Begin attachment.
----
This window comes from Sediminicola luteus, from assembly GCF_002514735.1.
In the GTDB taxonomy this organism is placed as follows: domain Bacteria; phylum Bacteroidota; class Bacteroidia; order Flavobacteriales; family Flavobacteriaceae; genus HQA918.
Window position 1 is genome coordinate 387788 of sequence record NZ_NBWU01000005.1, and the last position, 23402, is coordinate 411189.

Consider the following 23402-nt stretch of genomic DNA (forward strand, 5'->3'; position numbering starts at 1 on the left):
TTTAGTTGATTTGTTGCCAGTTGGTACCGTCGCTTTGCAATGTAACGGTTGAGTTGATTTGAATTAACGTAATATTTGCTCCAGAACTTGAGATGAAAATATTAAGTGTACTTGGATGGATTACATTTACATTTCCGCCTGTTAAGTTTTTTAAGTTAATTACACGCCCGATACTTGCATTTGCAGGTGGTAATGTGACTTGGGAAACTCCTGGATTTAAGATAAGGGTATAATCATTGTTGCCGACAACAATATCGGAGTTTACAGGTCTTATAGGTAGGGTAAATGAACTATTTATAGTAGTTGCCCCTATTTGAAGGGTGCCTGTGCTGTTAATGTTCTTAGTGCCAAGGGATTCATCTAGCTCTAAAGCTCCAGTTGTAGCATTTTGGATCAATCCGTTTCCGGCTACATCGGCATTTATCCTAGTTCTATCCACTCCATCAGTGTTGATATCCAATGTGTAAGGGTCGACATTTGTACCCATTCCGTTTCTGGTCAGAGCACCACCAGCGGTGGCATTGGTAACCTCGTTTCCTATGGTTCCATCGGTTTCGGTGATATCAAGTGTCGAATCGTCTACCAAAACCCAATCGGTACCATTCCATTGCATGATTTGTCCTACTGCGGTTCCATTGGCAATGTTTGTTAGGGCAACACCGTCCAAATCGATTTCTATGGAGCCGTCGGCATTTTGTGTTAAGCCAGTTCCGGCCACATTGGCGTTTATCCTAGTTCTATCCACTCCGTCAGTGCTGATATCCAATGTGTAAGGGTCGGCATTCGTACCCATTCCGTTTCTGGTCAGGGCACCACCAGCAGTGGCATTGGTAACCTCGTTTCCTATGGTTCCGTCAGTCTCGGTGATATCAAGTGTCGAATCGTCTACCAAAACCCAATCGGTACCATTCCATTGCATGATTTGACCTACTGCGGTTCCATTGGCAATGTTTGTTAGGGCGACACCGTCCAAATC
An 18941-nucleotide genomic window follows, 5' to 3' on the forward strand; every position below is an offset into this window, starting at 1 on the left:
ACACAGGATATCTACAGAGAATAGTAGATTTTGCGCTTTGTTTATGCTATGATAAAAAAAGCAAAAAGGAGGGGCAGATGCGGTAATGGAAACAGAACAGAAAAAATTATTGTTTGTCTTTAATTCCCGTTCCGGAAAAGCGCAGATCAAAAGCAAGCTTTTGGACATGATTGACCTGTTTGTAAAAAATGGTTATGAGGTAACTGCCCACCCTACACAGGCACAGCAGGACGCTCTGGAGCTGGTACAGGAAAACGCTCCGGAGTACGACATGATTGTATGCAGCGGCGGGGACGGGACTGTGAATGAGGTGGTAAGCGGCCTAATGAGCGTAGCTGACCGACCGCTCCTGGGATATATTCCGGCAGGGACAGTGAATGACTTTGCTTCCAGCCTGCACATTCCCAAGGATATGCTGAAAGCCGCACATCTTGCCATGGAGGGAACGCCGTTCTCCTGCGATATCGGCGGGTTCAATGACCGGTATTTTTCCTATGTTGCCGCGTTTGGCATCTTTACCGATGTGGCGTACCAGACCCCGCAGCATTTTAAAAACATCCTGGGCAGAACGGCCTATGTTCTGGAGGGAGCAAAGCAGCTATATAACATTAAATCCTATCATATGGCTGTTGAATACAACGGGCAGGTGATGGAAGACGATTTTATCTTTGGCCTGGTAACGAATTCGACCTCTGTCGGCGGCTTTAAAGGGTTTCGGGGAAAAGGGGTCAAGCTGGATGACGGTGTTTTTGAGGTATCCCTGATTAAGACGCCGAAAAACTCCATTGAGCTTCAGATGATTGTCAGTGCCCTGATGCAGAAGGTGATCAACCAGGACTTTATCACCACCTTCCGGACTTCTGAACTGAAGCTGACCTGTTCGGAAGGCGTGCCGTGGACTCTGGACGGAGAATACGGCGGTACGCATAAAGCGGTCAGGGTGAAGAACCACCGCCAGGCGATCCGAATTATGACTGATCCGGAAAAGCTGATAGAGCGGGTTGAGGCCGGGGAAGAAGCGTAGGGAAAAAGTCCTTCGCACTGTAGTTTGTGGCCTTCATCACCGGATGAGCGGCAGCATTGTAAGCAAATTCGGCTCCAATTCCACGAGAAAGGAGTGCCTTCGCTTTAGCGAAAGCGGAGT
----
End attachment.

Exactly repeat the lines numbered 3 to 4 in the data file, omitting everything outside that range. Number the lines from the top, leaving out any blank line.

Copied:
Window position 1 is genome coordinate 387788 of sequence record NZ_NBWU01000005.1, and the last position, 23402, is coordinate 411189.

Consider the following 23402-nt stretch of genomic DNA (forward strand, 5'->3'; position numbering starts at 1 on the left):